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G&S M Consultants Inc. v. Continental Casualty Co.

United States District Court, Northern District of Indiana, South Bend Division

September 8, 2014

G&S M CONSULTANTS, INC., Plaintiff,
v.
CONTINENTAL CASUALTY COMPANY, Defendant.

OPINION AND ORDER

PAUL R. CHERRY MAGISTRATE JUDGE

This matter is before the Court on Defendant’s Motion to Strike Expert Report of Jim Leatzow [DE 199], filed by Defendant Continental Casualty Company (“Continental”) on July 16, 2014. Plaintiff G&S M Consultants, Inc. (“G&S”) filed a response on August 14, 2014, and Continental filed a reply on August 28, 2014.

BACKGROUND

G&S was in the business of processing aluminum scrap at facilities located in Indiana and Georgia. In the Complaint, G&S alleges that a November 29, 2007 steam explosion at its Georgia facility “shut the plant down and caused severe property damage and business interruption losses” that went unreimbursed by Continental under a property insurance policy issued to G&S. The claims alleged are breach of contract, promissory estoppel, and bad faith claims handling. The claim of bad faith claims handling is based on an allegation that “[a]fter making the initial payments under the Policy for the large property damage and business interruption loss caused by the Manchester explosion, [Continental] delayed further investigation and settlement of a claim for which liability has been clear and undisputed.” (Compl. ¶ 24). G&S alleges this was done in bad faith.

On April 1, 2010, the Court entered a scheduling order, setting a deadline for G&S to serve its expert disclosures on or before January 31, 2011, a deadline for Continental’s expert disclosures of February 23, 2011, and a deadline for the close of all discovery of April 22, 2011. On January 28, 2011, the Court extended the deadlines to March 17, 2011, April 18, 2011, and May 23, 2011, respectively. On March 21, 2011, G&S disclosed seven potential experts, all of whom were disclosed as witnesses who would potentially provide testimony concerning G&S’s alleged damages and only one of whom was a retained expert, who was to give an opinion regarding G&S’s business interruption and extra expense claim. G&S did not disclose or identify an expert regarding G&S’s claims regarding Continental’s claim handling or alleged bad faith. In April 2011, Continental made its expert disclosures.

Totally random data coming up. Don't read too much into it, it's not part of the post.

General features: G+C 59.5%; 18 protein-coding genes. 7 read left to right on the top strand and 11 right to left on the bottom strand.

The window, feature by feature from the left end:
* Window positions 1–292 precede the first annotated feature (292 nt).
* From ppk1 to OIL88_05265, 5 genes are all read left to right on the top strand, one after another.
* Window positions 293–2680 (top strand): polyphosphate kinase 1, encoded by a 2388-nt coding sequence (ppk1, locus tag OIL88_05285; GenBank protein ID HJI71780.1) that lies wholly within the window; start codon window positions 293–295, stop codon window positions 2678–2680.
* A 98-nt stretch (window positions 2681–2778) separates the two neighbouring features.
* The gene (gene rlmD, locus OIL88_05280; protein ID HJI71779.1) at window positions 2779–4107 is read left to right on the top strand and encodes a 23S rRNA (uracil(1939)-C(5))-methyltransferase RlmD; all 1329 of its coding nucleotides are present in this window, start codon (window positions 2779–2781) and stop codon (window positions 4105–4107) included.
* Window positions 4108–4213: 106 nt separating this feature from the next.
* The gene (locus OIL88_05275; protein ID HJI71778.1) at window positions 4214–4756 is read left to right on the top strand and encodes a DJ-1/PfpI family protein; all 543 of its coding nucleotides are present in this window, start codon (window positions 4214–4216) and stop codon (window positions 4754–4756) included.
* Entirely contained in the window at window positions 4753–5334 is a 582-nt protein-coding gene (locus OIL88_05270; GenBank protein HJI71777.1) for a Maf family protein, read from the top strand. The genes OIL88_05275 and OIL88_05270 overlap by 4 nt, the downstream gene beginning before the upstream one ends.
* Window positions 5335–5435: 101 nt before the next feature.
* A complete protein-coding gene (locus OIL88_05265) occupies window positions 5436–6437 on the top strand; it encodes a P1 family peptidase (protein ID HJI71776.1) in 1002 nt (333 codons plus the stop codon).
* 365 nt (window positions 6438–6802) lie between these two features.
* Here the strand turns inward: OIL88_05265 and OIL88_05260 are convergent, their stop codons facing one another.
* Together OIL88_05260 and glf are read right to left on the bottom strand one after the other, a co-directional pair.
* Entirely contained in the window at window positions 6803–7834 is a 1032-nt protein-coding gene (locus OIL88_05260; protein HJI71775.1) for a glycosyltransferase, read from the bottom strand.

In December 2011, the Court granted a Motion to Compel filed by Continental. As a result, from January 2012 through October 2012, G&S disclosed approximately 300, 000 documents dating back to 2003 that had not been previously provided to Continental. Based on those documents, Continental filed a motion seeking leave to file an Amended Answer to assert additional affirmative defenses and Counterclaims based on alleged misconduct by G&S during the claims process. The Court granted the motion.

On November 12, 2013, Continental filed the Amended Answer, pleading four additional affirmative defenses. The Fourth Affirmative Defense of “Violation of Loss Conditions – Inspection and Copying of Books and Records” alleges that G&S violated its duty by failing to provide Continental with its books and records upon reasonable request and by refusing to permit Continental to copy its books and records.

The Fifth Affirmative Defense is “Violation of Loss Conditions – Concealment, Misrepresentation or Fraud” and alleges that G&S violated this clause by committing fraud and by intentionally concealing or misrepresenting material facts concerning the covered property.

The Sixth Affirmative Defense of “Unclean Hands” alleges that G&S intentionally concealed or misrepresented material facts in connection with the insurance claim.

The Seventh Affirmative Defense of “Set-off” alleges that Continental justifiably relied on G&S’s misrepresentations and intentional omissions, resulting in a disbursement of funds to G&S in an amount greater than the covered sum to which G&S was entitled.